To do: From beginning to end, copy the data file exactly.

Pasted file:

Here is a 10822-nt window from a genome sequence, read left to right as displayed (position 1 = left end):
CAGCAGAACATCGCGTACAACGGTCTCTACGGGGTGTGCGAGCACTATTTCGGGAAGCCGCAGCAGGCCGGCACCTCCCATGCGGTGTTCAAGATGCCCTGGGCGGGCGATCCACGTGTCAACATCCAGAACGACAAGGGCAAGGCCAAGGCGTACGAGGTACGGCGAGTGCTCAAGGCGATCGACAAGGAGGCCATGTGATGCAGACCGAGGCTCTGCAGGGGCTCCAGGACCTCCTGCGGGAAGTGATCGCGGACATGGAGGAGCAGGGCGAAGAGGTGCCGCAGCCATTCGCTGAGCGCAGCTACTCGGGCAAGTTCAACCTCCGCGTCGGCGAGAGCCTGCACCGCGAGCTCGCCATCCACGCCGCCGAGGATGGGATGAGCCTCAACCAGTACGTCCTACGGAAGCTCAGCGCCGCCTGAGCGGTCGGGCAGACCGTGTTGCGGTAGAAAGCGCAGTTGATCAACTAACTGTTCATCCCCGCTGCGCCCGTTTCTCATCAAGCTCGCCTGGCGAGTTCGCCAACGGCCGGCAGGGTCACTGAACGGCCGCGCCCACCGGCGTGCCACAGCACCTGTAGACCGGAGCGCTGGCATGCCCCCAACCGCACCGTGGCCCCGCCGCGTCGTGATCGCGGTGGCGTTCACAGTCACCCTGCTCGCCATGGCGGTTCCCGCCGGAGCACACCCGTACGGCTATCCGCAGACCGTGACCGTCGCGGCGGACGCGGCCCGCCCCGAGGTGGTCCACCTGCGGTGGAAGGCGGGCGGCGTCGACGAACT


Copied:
Here is a 10822-nt window from a genome sequence, read left to right as displayed (position 1 = left end):
CAGCAGAACATCGCGTACAACGGTCTCTACGGGGTGTGCGAGCACTATTTCGGGAAGCCGCAGCAGGCCGGCACCTCCCATGCGGTGTTCAAGATGCCCTGGGCGGGCGATCCACGTGTCAACATCCAGAACGACAAGGGCAAGGCCAAGGCGTACGAGGTACGGCGAGTGCTCAAGGCGATCGACAAGGAGGCCATGTGATGCAGACCGAGGCTCTGCAGGGGCTCCAGGACCTCCTGCGGGAAGTGATCGCGGACATGGAGGAGCAGGGCGAAGAGGTGCCGCAGCCATTCGCTGAGCGCAGCTACTCGGGCAAGTTCAACCTCCGCGTCGGCGAGAGCCTGCACCGCGAGCTCGCCATCCACGCCGCCGAGGATGGGATGAGCCTCAACCAGTACGTCCTACGGAAGCTCAGCGCCGCCTGAGCGGTCGGGCAGACCGTGTTGCGGTAGAAAGCGCAGTTGATCAACTAACTGTTCATCCCCGCTGCGCCCGTTTCTCATCAAGCTCGCCTGGCGAGTTCGCCAACGGCCGGCAGGGTCACTGAACGGCCGCGCCCACCGGCGTGCCACAGCACCTGTAGACCGGAGCGCTGGCATGCCCCCAACCGCACCGTGGCCCCGCCGCGTCGTGATCGCGGTGGCGTTCACAGTCACCCTGCTCGCCATGGCGGTTCCCGCCGGAGCACACCCGTACGGCTATCCGCAGACCGTGACCGTCGCGGCGGACGCGGCCCGCCCCGAGGTGGTCCACCTGCGGTGGAAGGCGGGCGGCGTCGACGAACT